Reps. Sinema, Poliquin Reintroduce Senior Safe Act, Bipartisan Legislation to Help Protect Seniors From Fraud

WASHINGTON —Congresswoman Kyrsten Sinema (AZ-09) and Congressman Bruce Poliquin (ME-02) reintroduced the bipartisan Senior Safe Act, legislation to help identify, report, and stop financial abuse of seniors.

“Americans lose billions of dollars each year to financial fraud, and seniors are a top target,” said Congresswoman Sinema.  “These financial crimes devastate their bank accounts and often go unreported. Seniors deserve to retire with dignity, and they shouldn’t have to worry that their hard earned savings are at risk of fraud. This bill is a commonsense solution to help identify, report, and stop financial abuse of Arizona seniors.”

“Maine has the most elderly population in the Nation, a demographic that we have seen is particularly vulnerable to these vicious fraud schemes,” said Congressman Poliquin. “We need to make sure that our seniors are provided the help and protections against these fraud perpetrators, who are estimated to cost our seniors nearly $3 billion annually through illegal financial abuses. It is absolutely unacceptable for Mainers’ hard-earned investments to be so egregiously abused by common criminals, and I am proud to work across the aisle in continuing to ensure they are protected.”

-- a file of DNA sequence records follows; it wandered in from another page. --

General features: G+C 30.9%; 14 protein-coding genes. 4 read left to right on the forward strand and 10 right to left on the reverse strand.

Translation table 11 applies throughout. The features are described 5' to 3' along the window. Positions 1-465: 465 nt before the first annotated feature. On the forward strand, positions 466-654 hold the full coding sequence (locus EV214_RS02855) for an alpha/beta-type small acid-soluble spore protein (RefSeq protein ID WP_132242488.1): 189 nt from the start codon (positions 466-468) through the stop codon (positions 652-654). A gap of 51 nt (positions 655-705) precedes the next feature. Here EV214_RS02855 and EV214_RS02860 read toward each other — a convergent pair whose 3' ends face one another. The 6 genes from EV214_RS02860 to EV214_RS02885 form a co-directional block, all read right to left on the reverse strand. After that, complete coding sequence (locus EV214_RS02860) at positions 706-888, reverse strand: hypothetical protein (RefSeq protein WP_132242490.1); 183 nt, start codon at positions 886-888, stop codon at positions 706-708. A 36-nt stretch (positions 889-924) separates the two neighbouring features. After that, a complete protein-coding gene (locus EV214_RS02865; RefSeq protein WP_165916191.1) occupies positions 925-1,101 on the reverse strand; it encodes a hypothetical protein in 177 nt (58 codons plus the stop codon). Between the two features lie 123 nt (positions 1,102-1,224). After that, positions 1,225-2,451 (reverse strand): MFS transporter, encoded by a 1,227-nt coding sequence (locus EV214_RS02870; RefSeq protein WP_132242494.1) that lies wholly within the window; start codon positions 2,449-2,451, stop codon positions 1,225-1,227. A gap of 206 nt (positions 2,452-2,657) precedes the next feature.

Recent studies estimate nearly 1 in 5 American seniors may be a target of financial fraud or abuse. Even when financial institutions suspect abuse, the abuse may go unpunished. Current laws lack the necessary flexibility to allow financial institutions to report suspected abuse to authorities.

The Senior Safe Act encourages individuals and financial institutions to report suspected instances of fraud and elder financial abuse. It also incentivizes firms to train employees to identify and stop financial fraud.  This bill helps law enforcement track down financial criminals who target seniors by enabling banks, credit unions, investment advisors, broker-dealers, and other financial service providers to better communicate with appropriate agencies when they suspect financial exploitation of seniors.

Last Congress, this commonsense legislation passed the House with broad bipartisan support.